Instructional Comments in my code for "Functions 2: Instances and Particles" from the Intro to Coding

  • As I go on my journey to learning how to program, I am trying my hand at helping others like me understand “what” is happening in the code. I’ve taken the code examples provided in the Roblox Education Hub, specifically the Intro to Coding. I began expanding the lessons to include additional information that I found helpful when I was trying to wrap my head around the concepts. The code below is for the Functions 2: Instances and Particles
  • I was hoping to have experienced programmers check to see if my terminology, logic,processes are correct. In this code specifically, I know there are some assumptions made because this is part 7 of the series. It wasn’t until I was commenting on my code that I decided to take this on. I’d be looking to go back to part 1 and do the same thing.
-- This script removes the Fire object from the part: "FirePart" and adds the ParticleEmitter object

--[[ NOTE:  Roblox and Lua recommend using camelCase notation when defining function and variable names, meaning
the first letter of the first word is lower-case, while the first letter of every other word is upper-case.
Example:  thisIsCamelCase, soIsThis, and this.
Object/Instance names are in PascalCase, meaning the first letter of each word in the object/instance name is upper-case.
Example:  ThisIsPascalCase, SoIsThis, and This.
This is only semantics (and good pratice). It doesn't actually impact anything in the code below.  
I could have named the Part "mypart" and named the variable "MYVariable; I didn't because it is poor practice.
Given that the code below uses the same words FirePart and firePart for the object/Part and variable names
this might be confusing.  If you are trying to reduce confusion, rename the Part and variable names as you'd like. ]]--  

--[[ Read assignment statements right-to-left.  The statement on the right-hand side of the assignment operator (=)
is performed first and the resulting value is assigned to the variable on the left side of the assignment operator: ]]--

local firePart = script.Parent
--[[ This statement returns the Parent property value of the script object (meaning this script file in which we're working)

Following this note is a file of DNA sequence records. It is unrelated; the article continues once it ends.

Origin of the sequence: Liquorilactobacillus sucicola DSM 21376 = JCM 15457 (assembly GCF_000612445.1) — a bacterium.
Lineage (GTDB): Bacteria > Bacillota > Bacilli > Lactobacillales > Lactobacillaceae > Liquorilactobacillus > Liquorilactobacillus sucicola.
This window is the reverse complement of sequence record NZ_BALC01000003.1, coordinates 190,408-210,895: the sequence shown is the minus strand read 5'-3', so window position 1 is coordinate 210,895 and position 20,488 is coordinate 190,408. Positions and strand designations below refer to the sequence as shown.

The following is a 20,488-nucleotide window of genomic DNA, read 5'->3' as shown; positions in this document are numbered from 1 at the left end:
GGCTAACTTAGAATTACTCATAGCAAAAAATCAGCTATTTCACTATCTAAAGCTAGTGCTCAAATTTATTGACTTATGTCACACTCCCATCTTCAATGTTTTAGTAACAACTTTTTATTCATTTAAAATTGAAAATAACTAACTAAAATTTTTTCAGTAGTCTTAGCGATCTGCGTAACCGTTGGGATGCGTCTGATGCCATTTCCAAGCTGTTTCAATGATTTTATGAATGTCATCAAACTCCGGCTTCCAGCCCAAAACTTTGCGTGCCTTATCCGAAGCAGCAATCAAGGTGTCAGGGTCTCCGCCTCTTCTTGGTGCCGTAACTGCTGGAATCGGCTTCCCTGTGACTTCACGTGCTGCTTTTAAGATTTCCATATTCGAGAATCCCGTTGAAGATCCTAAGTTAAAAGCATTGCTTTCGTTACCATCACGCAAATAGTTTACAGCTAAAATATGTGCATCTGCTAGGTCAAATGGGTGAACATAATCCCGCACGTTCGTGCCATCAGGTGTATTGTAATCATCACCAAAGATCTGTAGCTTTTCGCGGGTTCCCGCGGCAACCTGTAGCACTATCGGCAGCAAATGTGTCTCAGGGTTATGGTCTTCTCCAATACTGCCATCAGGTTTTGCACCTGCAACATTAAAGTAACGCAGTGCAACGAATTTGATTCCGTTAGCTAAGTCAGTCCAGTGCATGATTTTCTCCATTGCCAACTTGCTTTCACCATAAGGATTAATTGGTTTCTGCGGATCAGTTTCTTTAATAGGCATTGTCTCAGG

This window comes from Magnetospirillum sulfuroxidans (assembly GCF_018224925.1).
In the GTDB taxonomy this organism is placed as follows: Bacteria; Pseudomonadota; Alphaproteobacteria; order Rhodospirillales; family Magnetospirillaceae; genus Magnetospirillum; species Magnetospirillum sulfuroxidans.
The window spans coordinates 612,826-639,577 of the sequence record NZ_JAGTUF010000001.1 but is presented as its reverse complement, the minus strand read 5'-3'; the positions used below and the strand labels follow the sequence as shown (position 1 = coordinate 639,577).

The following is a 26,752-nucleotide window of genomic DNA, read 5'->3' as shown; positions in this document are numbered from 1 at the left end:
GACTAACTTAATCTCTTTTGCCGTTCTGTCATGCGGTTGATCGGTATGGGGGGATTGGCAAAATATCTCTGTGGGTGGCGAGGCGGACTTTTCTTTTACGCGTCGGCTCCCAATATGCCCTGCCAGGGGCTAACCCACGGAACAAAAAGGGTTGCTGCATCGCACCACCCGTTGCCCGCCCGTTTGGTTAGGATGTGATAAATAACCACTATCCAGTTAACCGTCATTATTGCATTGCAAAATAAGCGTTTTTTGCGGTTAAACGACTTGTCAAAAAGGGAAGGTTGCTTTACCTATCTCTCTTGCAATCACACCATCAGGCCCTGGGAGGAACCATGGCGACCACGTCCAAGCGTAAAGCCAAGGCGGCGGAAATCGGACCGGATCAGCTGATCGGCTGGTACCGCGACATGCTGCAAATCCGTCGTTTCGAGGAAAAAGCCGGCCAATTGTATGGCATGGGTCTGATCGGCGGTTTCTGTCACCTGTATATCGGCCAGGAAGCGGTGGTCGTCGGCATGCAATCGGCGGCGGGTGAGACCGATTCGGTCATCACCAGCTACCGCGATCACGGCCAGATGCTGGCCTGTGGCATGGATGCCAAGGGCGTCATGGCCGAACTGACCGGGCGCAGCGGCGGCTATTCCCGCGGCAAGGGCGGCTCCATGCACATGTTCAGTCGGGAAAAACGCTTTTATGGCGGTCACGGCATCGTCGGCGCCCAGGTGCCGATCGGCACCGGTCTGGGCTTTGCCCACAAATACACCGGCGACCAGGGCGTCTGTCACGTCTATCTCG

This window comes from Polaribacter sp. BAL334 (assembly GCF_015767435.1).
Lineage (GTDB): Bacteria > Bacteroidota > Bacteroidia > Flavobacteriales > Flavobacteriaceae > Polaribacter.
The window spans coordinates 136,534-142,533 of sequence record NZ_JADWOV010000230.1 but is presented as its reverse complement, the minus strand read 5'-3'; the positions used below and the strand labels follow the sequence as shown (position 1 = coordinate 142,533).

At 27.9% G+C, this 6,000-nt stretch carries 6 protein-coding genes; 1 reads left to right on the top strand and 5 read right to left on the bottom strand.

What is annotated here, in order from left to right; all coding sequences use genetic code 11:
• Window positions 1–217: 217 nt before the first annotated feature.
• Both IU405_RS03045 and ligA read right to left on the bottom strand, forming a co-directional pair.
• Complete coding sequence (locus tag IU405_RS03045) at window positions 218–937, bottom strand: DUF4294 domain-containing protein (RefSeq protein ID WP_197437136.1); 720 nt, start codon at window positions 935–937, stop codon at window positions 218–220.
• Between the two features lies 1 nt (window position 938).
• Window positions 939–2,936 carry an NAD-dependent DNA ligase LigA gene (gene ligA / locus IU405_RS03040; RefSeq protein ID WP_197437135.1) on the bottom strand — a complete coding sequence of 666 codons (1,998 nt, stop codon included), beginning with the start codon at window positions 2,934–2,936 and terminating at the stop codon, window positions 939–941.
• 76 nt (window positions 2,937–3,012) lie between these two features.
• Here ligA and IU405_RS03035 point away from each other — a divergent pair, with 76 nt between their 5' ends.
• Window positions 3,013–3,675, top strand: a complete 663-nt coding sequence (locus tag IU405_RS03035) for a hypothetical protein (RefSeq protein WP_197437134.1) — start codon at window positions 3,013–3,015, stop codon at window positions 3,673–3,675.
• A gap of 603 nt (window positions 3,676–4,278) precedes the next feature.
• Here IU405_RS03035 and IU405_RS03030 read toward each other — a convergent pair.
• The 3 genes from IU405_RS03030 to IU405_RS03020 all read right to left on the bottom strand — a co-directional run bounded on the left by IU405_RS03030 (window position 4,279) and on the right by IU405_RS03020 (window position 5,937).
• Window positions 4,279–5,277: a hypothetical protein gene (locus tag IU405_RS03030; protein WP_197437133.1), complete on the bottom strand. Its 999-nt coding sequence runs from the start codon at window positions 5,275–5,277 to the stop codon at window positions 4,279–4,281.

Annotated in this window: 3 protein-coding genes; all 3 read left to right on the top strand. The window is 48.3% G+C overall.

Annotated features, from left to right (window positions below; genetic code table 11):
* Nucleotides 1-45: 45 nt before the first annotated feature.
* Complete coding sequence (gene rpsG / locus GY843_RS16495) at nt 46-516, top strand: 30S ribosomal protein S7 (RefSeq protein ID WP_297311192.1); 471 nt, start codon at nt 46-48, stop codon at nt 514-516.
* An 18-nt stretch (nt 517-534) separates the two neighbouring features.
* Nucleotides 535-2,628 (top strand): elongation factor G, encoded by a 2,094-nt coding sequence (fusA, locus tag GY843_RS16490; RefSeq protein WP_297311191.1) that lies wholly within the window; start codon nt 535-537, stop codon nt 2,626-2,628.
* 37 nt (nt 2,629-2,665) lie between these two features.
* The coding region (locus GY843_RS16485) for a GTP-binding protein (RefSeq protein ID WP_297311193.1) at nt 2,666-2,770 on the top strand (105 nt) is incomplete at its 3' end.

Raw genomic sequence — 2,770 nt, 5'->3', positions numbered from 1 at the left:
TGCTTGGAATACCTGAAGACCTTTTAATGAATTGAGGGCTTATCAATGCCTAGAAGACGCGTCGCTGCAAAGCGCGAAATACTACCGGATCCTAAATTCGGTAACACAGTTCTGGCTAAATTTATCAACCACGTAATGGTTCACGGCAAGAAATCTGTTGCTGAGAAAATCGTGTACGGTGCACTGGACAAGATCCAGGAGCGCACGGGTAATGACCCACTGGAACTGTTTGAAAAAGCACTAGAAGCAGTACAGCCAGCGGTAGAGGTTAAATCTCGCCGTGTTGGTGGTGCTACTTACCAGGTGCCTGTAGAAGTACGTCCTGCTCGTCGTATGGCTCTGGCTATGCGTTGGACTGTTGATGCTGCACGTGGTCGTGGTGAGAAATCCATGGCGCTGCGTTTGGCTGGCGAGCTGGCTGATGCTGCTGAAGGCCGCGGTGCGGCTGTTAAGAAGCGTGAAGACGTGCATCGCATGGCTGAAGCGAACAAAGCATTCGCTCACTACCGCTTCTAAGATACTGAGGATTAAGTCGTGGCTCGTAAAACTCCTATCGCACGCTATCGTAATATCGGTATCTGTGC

When this script file was created, it was placed beneath FirePart object in Explorer, so the script.Parent statement returns "FirePart".
The value returned, "FirePart", is then assigned to the local variable: "firePart".
What the local firePart = script.Parent statement allows us to do is use this script with other parts, since we aren't referring to the 
part name directly.  If we had said local firePart = game.Workspace.FirePart.Parent, the script would only work with a Part named "FirePart". ]]--

-- If you want to see this in action, enable the print() statement, below:

-- Create local function called "stopFire":
local function stopFire()
	print("Starting stopFire() function...")
	-- Wait 10 seconds before destroying the Fire object
	--[[ This statement resolves the firePart variable name to its value: FirePart (the Part).  The first .Fire property specifies FirePart's child object, Fire.  The colon (:) indicates the built-in :Destroy() method of the Fire object  
	This essentially says: "return the value in the variable firePart, which is the Part itself (FirePart).  Then, for the child object named Fire, execute its built-in Destroy() method.
	This method deletes the Fire object from the workspace.  At this time, you can watch the Fire object disappear from the Explorer menu.
	print("Fire has been destroyed.")
	-- Wait 5 seconds before creating the ParticleEmitter object as a child of the FirePart part
	print("Creating new 'ParticleEmitter' instance...")

	local spark ="ParticleEmitter")
    --[[ Create a new instance of the ParticleEmitter object and assign it to the local variable "spark". is a built-in function for creating objects.  The object created, however, must exist in Roblox Studio ObjectBrowser.
	In this case the object "ParticleEmitter" was chosen, so the literal object "ParticleEmitter" is passed to the function, which
	creates the object.  This only creates the instance but doesn't "put" it anywhere; that will happen below. ]]--
	spark.Parent = firePart
    --[[ Get the value of the variable: firePart (Remember from the steps above, firePart stores the the name of the Part (FirePart). 
	-- Assign the value (FirePart) as the value for the Parent property of the new ParticleEmitter object (spark).
	-- By assigning the parent property to the object, the new ParticleEmitter object (spark) will be a child of the FirePart Part. ]]--

--[[NOTE:  When the script runs, watch Explorer in Roblox Studio.  You can watch the Fire object disappear and the new ParticleEmitter object appear.  
	You may need to change the wait() values to give yourself time to expand the Explorer menu to the FirePart Part ]]--
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